In good light, 74degrees (about) & high nutrient growth of 2-3" a day can occur.

Hornwort is my go to nutrient mop. My #2 is Water Lettuce. Water Lettuce will handle higher temps a little better.
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Old 05-23-2013, 02:54 PM   #10
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Quote:
Originally Posted by TheDrake View Post
Assuming that fast-growing = nitrate-sucking, I have to go with Salvinia. It is one of the (if not THE) fastest growing of any plant I've had, and it doesn't have some drawbacks of the others...doesn't shed like hornwort, doesn't fragment as small as duckweed or Riccia so easy to keep from transferring tank to tank, doesn't get tangled in moss, etc.
^^+1 to this. Superb plants.
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Old 05-23-2013, 09:43 PM   #11
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Bacopa Caroliniana
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Old 05-25-2013, 02:44 PM   #12
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Quote:
Originally Posted by TheDrake View Post
Assuming that fast-growing = nitrate-sucking, I have to go with Salvinia. It is one of the (if not THE) fastest growing of any plant I've had, and it doesn't have some drawbacks of the others...doesn't shed like hornwort, doesn't fragment as small as duckweed or Riccia so easy to keep from transferring tank to tank, doesn't get tangled in moss, etc.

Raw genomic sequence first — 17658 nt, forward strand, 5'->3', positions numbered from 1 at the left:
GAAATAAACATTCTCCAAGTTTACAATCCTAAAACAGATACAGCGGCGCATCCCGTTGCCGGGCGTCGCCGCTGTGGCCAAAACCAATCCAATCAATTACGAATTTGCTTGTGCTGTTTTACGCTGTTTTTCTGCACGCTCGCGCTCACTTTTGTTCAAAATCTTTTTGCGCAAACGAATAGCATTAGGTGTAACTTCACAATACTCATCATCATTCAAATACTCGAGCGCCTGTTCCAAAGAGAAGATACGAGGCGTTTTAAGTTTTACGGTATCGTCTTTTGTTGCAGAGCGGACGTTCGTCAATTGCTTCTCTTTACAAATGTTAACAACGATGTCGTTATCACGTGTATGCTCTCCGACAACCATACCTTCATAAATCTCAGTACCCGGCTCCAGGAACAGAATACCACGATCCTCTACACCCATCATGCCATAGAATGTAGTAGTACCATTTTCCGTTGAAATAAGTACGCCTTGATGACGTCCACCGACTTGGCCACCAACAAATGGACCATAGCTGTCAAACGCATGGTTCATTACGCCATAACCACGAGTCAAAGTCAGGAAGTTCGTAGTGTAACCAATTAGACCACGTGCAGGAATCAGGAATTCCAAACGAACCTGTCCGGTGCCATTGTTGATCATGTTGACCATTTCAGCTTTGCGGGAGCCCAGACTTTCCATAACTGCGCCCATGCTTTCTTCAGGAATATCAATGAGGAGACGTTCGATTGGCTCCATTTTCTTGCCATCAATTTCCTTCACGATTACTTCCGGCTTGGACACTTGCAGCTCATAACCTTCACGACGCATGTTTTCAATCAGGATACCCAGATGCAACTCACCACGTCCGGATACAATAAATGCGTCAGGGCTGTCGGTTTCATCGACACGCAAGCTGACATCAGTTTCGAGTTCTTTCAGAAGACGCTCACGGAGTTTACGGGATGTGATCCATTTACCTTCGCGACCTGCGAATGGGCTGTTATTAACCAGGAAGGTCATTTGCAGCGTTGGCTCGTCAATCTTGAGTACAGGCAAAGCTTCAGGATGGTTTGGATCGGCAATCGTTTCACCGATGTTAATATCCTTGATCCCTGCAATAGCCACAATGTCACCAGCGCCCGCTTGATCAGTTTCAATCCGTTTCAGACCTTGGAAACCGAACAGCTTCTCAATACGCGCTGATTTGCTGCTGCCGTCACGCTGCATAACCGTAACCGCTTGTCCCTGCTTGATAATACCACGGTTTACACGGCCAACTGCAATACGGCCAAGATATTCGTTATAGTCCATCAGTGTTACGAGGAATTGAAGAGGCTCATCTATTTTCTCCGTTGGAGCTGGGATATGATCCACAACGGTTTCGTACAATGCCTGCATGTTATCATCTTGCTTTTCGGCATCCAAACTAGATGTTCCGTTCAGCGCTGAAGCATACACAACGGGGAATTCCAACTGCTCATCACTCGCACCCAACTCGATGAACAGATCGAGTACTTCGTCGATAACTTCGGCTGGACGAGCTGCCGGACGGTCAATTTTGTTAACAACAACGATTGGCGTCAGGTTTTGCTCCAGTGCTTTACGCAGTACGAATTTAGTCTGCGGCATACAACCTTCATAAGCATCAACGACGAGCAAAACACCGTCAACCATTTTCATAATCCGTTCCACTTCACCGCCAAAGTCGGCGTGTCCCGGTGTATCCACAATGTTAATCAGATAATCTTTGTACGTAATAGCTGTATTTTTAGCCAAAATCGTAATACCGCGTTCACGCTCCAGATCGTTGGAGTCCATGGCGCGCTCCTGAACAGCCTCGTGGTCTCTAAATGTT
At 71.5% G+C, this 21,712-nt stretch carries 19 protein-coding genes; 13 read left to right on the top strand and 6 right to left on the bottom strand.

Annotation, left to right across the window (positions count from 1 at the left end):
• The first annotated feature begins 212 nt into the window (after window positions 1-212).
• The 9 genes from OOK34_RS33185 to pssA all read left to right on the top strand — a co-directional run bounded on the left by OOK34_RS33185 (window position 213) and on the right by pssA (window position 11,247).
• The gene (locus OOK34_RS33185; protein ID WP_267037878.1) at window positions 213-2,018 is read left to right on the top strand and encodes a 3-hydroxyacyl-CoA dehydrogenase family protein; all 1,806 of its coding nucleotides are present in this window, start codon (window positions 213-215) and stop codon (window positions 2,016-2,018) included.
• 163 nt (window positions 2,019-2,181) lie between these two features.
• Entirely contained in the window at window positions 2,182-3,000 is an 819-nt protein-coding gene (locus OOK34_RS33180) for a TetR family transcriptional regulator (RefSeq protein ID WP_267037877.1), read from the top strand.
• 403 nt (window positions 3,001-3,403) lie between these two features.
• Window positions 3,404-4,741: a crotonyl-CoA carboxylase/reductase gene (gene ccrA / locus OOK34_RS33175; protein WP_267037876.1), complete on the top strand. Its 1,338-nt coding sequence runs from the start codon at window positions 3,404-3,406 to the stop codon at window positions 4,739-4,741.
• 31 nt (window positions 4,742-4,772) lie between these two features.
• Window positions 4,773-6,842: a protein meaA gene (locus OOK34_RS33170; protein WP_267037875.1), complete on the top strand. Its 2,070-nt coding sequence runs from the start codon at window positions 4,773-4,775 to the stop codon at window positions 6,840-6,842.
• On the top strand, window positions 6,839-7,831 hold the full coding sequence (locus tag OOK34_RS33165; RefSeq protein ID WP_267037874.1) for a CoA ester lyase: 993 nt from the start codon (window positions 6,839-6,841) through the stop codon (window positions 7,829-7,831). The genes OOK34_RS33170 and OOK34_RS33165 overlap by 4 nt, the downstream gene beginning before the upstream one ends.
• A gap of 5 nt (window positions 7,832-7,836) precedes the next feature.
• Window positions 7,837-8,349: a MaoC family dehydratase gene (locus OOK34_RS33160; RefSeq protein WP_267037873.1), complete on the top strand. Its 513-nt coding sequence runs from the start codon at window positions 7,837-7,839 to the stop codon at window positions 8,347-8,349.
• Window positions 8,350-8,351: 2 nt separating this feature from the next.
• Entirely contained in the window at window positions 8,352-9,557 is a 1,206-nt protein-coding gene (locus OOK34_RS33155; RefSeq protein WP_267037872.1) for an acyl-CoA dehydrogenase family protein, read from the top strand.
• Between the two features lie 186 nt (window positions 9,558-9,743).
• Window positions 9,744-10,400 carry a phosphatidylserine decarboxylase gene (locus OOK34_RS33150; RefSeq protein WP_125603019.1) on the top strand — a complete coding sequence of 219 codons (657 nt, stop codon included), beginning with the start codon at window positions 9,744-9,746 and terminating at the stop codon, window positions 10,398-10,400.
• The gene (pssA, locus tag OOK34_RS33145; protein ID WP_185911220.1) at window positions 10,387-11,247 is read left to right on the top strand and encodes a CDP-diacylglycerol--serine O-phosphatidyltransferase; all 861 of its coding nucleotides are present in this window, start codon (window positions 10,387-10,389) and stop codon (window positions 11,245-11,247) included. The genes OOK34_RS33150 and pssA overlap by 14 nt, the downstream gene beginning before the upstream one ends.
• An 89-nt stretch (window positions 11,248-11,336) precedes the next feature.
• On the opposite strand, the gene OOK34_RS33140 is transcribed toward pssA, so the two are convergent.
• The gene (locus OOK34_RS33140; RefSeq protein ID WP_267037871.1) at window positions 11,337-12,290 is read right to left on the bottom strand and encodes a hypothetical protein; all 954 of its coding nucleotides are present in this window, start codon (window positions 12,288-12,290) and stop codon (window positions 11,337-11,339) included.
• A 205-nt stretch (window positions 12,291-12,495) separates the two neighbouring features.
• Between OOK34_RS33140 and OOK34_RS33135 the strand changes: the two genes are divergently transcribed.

and best of all, I'll send you a bunch for free!
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Old 05-25-2013, 04:35 PM   #13
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Thank you all---(especially dkreef for posting the question) I needed this info too!
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Old 05-25-2013, 04:48 PM   #14
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This is a confusing exchange of information. Given that this is "the Planted Tank" forum, we can assume that we are discussing a tank with plants growing in it. If that's true, then you need nitrates in the water, along with phosphates, potassium and trace elements, for the plants to grow well. If you have very low light, so the plants don't need those nutrients, the plants you have will only barely grow if they grow at all. Our usual goal is to get nitrates, etc. into the water, not to remove them. It is only in a fish only tank that we need to concern ourselves with getting rid of nitrates.
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Old 05-25-2013, 07:57 PM   #15
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Ahhhh....I am wondering if I am getting my terminology mixed up again...(i.e. nitrates and nitrites...) I am a newbie...thanks! My concern was to get a better balance in my tank set up...ie. more plants...I've kept the fish to a minimum...tried not to over feed...dealt successfully with an algae overbloom...lessened my photoperiod to 7 hours...but need to be more diligent with weekly water changes...

Thanks Hoppy!




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Last edited by Saxtonhill; 05-25-2013 at 08:11 PM.. Reason: thought some more...want to keep learning :)